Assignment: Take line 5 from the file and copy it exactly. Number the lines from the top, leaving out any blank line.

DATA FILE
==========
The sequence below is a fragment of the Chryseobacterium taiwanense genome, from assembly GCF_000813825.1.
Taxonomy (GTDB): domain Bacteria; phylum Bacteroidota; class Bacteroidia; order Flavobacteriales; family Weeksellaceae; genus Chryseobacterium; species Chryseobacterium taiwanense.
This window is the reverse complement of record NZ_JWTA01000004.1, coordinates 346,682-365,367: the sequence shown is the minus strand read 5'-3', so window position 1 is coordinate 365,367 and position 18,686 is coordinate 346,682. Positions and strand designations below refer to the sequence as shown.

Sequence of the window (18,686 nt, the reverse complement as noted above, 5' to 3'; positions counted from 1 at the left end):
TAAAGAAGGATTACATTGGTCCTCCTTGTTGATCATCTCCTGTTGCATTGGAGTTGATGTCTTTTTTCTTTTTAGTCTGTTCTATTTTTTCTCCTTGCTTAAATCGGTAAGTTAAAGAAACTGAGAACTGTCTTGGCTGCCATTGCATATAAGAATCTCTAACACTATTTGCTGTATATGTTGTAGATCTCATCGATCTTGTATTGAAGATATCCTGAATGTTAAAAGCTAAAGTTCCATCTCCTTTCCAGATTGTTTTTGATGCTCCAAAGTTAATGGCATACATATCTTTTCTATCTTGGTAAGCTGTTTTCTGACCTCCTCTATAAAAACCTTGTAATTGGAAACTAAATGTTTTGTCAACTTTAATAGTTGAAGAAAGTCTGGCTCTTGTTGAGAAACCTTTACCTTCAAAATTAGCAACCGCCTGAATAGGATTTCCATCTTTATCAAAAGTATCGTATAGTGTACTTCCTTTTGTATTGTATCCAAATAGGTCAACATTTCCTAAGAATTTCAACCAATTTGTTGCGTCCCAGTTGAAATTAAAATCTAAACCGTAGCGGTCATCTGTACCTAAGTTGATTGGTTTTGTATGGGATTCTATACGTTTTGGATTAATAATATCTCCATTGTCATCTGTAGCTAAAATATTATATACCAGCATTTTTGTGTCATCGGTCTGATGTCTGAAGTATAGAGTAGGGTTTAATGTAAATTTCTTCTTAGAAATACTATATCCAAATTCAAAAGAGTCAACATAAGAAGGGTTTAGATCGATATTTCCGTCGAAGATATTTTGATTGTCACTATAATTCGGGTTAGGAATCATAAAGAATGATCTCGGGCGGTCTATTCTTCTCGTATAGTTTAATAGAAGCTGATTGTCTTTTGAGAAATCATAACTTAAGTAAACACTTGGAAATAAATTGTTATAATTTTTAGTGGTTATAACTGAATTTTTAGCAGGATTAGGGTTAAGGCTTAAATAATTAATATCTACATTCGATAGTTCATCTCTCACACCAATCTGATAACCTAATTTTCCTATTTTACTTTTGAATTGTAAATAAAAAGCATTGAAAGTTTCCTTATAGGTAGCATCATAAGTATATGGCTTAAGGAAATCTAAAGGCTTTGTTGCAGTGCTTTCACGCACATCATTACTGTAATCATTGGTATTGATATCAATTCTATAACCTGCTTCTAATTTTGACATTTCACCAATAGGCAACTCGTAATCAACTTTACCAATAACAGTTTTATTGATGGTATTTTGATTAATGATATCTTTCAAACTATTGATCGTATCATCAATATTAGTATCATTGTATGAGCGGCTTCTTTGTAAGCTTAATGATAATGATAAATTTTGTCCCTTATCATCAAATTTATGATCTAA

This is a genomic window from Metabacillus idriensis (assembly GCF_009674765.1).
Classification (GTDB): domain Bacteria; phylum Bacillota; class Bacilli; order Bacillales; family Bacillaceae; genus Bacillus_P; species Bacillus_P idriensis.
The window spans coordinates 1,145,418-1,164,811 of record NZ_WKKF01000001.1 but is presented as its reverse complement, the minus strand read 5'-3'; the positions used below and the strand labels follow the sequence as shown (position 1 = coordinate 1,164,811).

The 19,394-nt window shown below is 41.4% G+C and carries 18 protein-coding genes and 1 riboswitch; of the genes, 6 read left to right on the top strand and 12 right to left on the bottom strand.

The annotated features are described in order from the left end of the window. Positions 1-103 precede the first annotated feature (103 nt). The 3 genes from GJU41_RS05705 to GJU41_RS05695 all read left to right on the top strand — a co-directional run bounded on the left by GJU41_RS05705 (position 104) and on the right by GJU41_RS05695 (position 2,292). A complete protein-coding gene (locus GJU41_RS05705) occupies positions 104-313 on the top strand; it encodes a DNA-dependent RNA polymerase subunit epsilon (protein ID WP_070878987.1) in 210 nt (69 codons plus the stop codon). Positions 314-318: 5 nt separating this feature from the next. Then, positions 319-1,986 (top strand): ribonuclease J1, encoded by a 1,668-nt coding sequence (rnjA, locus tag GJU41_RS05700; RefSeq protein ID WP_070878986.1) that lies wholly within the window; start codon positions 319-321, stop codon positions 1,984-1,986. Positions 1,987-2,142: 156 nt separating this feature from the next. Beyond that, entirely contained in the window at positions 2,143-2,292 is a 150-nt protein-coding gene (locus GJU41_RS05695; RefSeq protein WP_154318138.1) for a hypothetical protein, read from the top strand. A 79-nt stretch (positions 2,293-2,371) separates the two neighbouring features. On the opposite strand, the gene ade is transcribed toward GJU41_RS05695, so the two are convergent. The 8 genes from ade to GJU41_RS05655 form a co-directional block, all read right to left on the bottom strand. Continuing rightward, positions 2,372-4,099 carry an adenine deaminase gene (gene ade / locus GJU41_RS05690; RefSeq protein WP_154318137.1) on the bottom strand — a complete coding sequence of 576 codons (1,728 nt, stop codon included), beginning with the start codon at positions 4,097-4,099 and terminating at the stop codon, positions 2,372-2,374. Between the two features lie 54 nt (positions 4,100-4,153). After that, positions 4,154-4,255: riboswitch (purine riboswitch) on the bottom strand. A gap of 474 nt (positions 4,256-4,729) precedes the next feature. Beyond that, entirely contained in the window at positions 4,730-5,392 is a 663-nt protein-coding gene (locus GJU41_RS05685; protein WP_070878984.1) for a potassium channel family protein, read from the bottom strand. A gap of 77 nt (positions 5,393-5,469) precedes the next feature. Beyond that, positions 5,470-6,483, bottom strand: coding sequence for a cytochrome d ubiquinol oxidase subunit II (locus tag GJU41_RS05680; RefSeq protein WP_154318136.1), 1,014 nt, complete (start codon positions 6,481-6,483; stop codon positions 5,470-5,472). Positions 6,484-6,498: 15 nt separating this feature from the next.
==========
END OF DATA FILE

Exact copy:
TAAAGAAGGATTACATTGGTCCTCCTTGTTGATCATCTCCTGTTGCATTGGAGTTGATGTCTTTTTTCTTTTTAGTCTGTTCTATTTTTTCTCCTTGCTTAAATCGGTAAGTTAAAGAAACTGAGAACTGTCTTGGCTGCCATTGCATATAAGAATCTCTAACACTATTTGCTGTATATGTTGTAGATCTCATCGATCTTGTATTGAAGATATCCTGAATGTTAAAAGCTAAAGTTCCATCTCCTTTCCAGATTGTTTTTGATGCTCCAAAGTTAATGGCATACATATCTTTTCTATCTTGGTAAGCTGTTTTCTGACCTCCTCTATAAAAACCTTGTAATTGGAAACTAAATGTTTTGTCAACTTTAATAGTTGAAGAAAGTCTGGCTCTTGTTGAGAAACCTTTACCTTCAAAATTAGCAACCGCCTGAATAGGATTTCCATCTTTATCAAAAGTATCGTATAGTGTACTTCCTTTTGTATTGTATCCAAATAGGTCAACATTTCCTAAGAATTTCAACCAATTTGTTGCGTCCCAGTTGAAATTAAAATCTAAACCGTAGCGGTCATCTGTACCTAAGTTGATTGGTTTTGTATGGGATTCTATACGTTTTGGATTAATAATATCTCCATTGTCATCTGTAGCTAAAATATTATATACCAGCATTTTTGTGTCATCGGTCTGATGTCTGAAGTATAGAGTAGGGTTTAATGTAAATTTCTTCTTAGAAATACTATATCCAAATTCAAAAGAGTCAACATAAGAAGGGTTTAGATCGATATTTCCGTCGAAGATATTTTGATTGTCACTATAATTCGGGTTAGGAATCATAAAGAATGATCTCGGGCGGTCTATTCTTCTCGTATAGTTTAATAGAAGCTGATTGTCTTTTGAGAAATCATAACTTAAGTAAACACTTGGAAATAAATTGTTATAATTTTTAGTGGTTATAACTGAATTTTTAGCAGGATTAGGGTTAAGGCTTAAATAATTAATATCTACATTCGATAGTTCATCTCTCACACCAATCTGATAACCTAATTTTCCTATTTTACTTTTGAATTGTAAATAAAAAGCATTGAAAGTTTCCTTATAGGTAGCATCATAAGTATATGGCTTAAGGAAATCTAAAGGCTTTGTTGCAGTGCTTTCACGCACATCATTACTGTAATCATTGGTATTGATATCAATTCTATAACCTGCTTCTAATTTTGACATTTCACCAATAGGCAACTCGTAATCAACTTTACCAATAACAGTTTTATTGATGGTATTTTGATTAATGATATCTTTCAAACTATTGATCGTATCATCAATATTAGTATCATTGTATGAGCGGCTTCTTTGTAAGCTTAATGATAATGATAAATTTTGTCCCTTATCATCAAATTTATGATCTAA